WENDY MINK - When the seeds of design lie in the magic of the unexpected.



Like jewelry, every story is crafted from a combination of things: an initial idea; some basic raw materials; a few skills and maybe a dash of experience; a little rethinking; some hard work and finessing; and, if all goes well, the final polishing. Some stories, however, aren’t so easy to craft: they present challenges; they assume their own lives, coming into being despite initial intention. They write themselves, so to speak. Our life stories are often like that, forming organically from experiences strung together like beads but without an immediately obvious design.

Wendy Mink’s story is one of these. It is to some extent a story of the unexpected, an example of how things that come out of the blue can shape our lives, lead us down paths we didn’t know were there, introduce us to people whose roles are not immediately apparent, to learning and experience that we are later able to apply in shaping our careers.

Wendy, newly qualified with a Master of Fine Arts degree from Columbia University, had just signed the lease for a new art studio in the Meatpacking district of downtown Manhattan. She was excited about embarking on a career as a painter. And then a call from an old friend changed her life. Did she want to go to Nepal and work on a World Bank project? Help local people build the skills necessary to help make themselves financially independent? Experience a different part of the world, giving back at the same time?

For Wendy, the answer was yes, and it was a yes that changed her life path. Over a period of five years, she worked and traveled in Nepal and India, a phase during which—unknown to her at the time, but clear in retrospect—the idea for what would one day become her business germinated from a tiny invisible seed into a solidly rooted reality.

It is impossible not to be influenced by the stark difference in the way of life in countries like India and Nepal; few people return from such travel without their worldview having shifted, often fundamentally. Wendy recalls the poverty, the lack of resources, the breadth of challenges facing people in those regions. But equally she was touched by the sense of community, the benign influence of the Buddhist religion, the prevalence of rich, vibrant color.  Always interested in and inspired by creative things, she began to learn the craft of jewelry making from a German friend who was a master jeweler. She had no idea that what was essentially a hobby, begun as a way of passing time creatively, would become the foundation of her career as a jewelry designer, a career that would take her back to New York, introducing her to other people who would become equally influential in her career.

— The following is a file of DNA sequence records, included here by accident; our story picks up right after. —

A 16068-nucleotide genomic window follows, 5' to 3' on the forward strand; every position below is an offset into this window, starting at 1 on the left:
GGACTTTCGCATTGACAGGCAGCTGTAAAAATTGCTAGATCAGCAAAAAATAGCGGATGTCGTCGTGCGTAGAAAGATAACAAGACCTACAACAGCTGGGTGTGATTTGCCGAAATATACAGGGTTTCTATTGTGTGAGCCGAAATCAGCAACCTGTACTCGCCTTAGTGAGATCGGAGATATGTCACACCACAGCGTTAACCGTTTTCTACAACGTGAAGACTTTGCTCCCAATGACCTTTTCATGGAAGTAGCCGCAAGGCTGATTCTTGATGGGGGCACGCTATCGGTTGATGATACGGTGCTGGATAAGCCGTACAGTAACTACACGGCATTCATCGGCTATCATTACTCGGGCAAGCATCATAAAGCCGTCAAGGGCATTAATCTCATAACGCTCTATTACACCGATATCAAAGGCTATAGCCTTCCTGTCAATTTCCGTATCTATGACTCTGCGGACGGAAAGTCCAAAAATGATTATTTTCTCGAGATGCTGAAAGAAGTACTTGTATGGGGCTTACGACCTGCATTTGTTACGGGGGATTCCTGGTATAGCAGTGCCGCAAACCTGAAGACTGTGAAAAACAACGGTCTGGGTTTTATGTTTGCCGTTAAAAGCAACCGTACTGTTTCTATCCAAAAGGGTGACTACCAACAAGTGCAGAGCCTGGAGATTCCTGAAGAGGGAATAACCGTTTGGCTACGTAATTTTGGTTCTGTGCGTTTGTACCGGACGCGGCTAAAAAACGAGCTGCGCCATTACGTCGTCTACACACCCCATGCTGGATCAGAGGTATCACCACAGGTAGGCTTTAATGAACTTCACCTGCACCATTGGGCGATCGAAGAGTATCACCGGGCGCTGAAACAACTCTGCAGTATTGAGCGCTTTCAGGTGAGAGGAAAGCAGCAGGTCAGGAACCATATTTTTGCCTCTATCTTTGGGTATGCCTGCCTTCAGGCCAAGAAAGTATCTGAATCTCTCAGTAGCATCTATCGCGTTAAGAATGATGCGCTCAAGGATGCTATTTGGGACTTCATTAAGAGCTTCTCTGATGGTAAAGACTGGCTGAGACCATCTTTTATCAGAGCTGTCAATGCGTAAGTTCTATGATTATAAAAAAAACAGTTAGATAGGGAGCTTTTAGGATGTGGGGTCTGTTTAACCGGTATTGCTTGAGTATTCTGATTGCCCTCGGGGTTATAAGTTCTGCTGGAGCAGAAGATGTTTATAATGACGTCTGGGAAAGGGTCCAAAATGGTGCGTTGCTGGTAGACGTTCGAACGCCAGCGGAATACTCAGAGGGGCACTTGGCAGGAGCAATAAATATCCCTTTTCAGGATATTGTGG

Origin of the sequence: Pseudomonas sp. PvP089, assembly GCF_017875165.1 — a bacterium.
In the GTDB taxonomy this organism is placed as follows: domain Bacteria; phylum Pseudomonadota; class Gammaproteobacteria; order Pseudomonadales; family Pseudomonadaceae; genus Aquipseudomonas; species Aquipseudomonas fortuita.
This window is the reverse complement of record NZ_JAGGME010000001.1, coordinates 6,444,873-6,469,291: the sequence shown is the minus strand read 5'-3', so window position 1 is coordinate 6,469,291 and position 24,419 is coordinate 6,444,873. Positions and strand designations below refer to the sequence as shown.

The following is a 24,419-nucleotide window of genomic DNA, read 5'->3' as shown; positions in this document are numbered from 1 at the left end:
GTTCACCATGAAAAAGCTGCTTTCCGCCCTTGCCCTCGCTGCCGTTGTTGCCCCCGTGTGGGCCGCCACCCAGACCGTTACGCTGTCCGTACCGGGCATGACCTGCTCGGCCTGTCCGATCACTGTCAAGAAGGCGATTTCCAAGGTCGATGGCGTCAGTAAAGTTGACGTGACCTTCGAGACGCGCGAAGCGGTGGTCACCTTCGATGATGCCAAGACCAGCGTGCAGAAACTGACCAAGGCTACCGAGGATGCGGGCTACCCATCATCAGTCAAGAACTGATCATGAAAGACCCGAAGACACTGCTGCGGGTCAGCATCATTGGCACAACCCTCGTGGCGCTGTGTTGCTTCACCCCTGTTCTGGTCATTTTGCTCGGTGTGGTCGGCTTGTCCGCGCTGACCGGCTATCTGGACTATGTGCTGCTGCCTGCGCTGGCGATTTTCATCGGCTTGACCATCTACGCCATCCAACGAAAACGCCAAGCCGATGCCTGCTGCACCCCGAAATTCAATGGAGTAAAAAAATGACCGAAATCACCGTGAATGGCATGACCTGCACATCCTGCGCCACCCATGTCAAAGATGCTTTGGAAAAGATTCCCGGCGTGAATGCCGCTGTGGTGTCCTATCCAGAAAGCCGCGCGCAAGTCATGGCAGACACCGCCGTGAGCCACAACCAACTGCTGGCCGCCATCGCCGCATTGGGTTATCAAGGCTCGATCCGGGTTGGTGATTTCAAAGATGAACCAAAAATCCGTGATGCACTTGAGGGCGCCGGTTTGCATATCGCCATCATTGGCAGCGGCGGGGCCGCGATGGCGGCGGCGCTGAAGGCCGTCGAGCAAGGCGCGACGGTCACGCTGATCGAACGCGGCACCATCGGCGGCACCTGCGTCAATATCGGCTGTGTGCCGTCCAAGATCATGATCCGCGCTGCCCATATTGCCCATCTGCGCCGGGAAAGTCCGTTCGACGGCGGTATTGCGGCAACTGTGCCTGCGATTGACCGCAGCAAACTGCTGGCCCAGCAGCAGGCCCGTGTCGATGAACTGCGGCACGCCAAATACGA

Wendy sees the magic in encounters: how a casual suggestion, a random connection, the influence of a friend can create opportunity and change someone’s life. Wendy received her first significant order from Barney’s via an acquaintance (later a close friend) made at a trade fair. It was a moment of exultation, but equally daunting in its scale. Wendy remembers calling her father to tell him the amazing news, but panicking too: how would she ever raise the funds necessary to realize the order?

Every problem, however, has a solution and like so many entrepreneurial women, Wendy rose to the challenge and met it with apt resourcefulness. It is entirely befitting that the sale of a Tibetan prayer rug raised the money necessary to enable her to hire and train a small number of Tibetan women, living in New York on visas granted with the support of the Dalai Lama. Wendy shared the skills she herself had learned in Nepal to create new opportunity, something that fused traditions and transcended borders, that provided direction and meaning to women trying to create new lives for themselves in a place far from home. Over the years, Wendy’s team grew to the point where she had twenty women, all of whom sat around a large wooden table in Wendy’s studio, and crafted the jewelry for which Wendy is known.

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Through a combination of creativity, vision, and an open-mindedness derived from her experiences living abroad, Wendy combines two very distinct traditions—the Indian and the Victorian—into something unique and beautiful. The Indian tradition furnishes exotic ornamental detailing, fine filigree, and rich, bold color. The Victorian tradition, one which has captured Wendy’s imagination since she was a young girl, provides romance and sentiment, a heritage of storytelling and association, and superior craftsmanship. Together, these two styles create a world of form and texture, color and delicacy that is as distinct as the journey that led to its creation.

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It is commitment to high quality work that drives Wendy today. She believes that quality craftsmanship speaks for itself, that an eye for quality is one of the most invaluable skills that can be taught and learned. Perhaps typically, because so often we don’t see the narrative of our own lives, Wendy doesn’t see her own life as a story worth telling, that it’s her jewelry that counts. But her journeys, choices and commitment, her dedication to and passion for beautiful, well-made things that have a meaningful origin, are inspirational and together craft a story that speaks clearly for itself and the character of its author.